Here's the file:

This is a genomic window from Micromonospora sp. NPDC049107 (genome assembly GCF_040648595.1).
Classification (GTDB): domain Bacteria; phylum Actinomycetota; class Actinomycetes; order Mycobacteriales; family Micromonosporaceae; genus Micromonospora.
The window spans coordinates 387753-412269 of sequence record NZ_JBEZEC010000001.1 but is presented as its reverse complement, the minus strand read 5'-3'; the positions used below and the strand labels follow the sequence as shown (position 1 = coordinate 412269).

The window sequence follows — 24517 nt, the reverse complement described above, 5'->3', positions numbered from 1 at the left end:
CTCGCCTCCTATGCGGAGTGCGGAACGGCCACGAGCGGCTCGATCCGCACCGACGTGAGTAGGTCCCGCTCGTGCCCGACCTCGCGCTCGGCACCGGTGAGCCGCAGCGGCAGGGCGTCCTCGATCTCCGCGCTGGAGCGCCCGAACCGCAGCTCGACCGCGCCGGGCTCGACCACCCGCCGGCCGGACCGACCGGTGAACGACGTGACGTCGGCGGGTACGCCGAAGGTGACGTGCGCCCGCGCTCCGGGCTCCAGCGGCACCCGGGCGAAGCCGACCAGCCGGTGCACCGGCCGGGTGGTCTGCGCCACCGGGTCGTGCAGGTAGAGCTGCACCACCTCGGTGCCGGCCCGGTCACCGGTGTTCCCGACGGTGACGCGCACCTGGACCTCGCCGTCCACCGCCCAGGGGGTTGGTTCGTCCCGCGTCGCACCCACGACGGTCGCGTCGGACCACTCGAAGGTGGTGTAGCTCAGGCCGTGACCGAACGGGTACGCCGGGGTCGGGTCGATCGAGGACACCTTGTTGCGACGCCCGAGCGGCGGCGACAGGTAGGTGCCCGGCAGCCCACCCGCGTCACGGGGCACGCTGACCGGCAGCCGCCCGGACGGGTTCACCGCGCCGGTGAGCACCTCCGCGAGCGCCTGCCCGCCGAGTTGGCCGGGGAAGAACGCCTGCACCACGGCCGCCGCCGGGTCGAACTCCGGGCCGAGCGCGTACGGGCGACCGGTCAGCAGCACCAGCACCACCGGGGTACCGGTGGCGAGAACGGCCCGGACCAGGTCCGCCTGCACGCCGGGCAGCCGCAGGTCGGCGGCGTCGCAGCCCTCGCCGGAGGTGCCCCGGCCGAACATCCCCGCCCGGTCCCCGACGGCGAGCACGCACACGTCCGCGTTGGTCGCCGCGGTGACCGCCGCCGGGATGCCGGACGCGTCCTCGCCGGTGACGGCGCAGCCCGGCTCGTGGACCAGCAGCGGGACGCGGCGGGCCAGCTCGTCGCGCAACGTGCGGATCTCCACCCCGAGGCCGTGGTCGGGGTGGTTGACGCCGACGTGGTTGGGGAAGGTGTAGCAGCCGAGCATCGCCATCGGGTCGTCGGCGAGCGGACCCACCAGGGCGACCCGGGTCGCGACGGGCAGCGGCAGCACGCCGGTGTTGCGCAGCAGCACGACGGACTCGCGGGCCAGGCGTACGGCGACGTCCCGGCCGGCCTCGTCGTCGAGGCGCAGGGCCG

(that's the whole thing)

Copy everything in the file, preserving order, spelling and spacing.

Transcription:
This is a genomic window from Micromonospora sp. NPDC049107 (genome assembly GCF_040648595.1).
Classification (GTDB): domain Bacteria; phylum Actinomycetota; class Actinomycetes; order Mycobacteriales; family Micromonosporaceae; genus Micromonospora.
The window spans coordinates 387753-412269 of sequence record NZ_JBEZEC010000001.1 but is presented as its reverse complement, the minus strand read 5'-3'; the positions used below and the strand labels follow the sequence as shown (position 1 = coordinate 412269).

The window sequence follows — 24517 nt, the reverse complement described above, 5'->3', positions numbered from 1 at the left end:
CTCGCCTCCTATGCGGAGTGCGGAACGGCCACGAGCGGCTCGATCCGCACCGACGTGAGTAGGTCCCGCTCGTGCCCGACCTCGCGCTCGGCACCGGTGAGCCGCAGCGGCAGGGCGTCCTCGATCTCCGCGCTGGAGCGCCCGAACCGCAGCTCGACCGCGCCGGGCTCGACCACCCGCCGGCCGGACCGACCGGTGAACGACGTGACGTCGGCGGGTACGCCGAAGGTGACGTGCGCCCGCGCTCCGGGCTCCAGCGGCACCCGGGCGAAGCCGACCAGCCGGTGCACCGGCCGGGTGGTCTGCGCCACCGGGTCGTGCAGGTAGAGCTGCACCACCTCGGTGCCGGCCCGGTCACCGGTGTTCCCGACGGTGACGCGCACCTGGACCTCGCCGTCCACCGCCCAGGGGGTTGGTTCGTCCCGCGTCGCACCCACGACGGTCGCGTCGGACCACTCGAAGGTGGTGTAGCTCAGGCCGTGACCGAACGGGTACGCCGGGGTCGGGTCGATCGAGGACACCTTGTTGCGACGCCCGAGCGGCGGCGACAGGTAGGTGCCCGGCAGCCCACCCGCGTCACGGGGCACGCTGACCGGCAGCCGCCCGGACGGGTTCACCGCGCCGGTGAGCACCTCCGCGAGCGCCTGCCCGCCGAGTTGGCCGGGGAAGAACGCCTGCACCACGGCCGCCGCCGGGTCGAACTCCGGGCCGAGCGCGTACGGGCGACCGGTCAGCAGCACCAGCACCACCGGGGTACCGGTGGCGAGAACGGCCCGGACCAGGTCCGCCTGCACGCCGGGCAGCCGCAGGTCGGCGGCGTCGCAGCCCTCGCCGGAGGTGCCCCGGCCGAACATCCCCGCCCGGTCCCCGACGGCGAGCACGCACACGTCCGCGTTGGTCGCCGCGGTGACCGCCGCCGGGATGCCGGACGCGTCCTCGCCGGTGACGGCGCAGCCCGGCTCGTGGACCAGCAGCGGGACGCGGCGGGCCAGCTCGTCGCGCAACGTGCGGATCTCCACCCCGAGGCCGTGGTCGGGGTGGTTGACGCCGACGTGGTTGGGGAAGGTGTAGCAGCCGAGCATCGCCATCGGGTCGTCGGCGAGCGGACCCACCAGGGCGACCCGGGTCGCGACGGGCAGCGGCAGCACGCCGGTGTTGCGCAGCAGCACGACGGACTCGCGGGCCAGGCGTACGGCGACGTCCCGGCCGGCCTCGTCGTCGAGGCGCAGGGCCG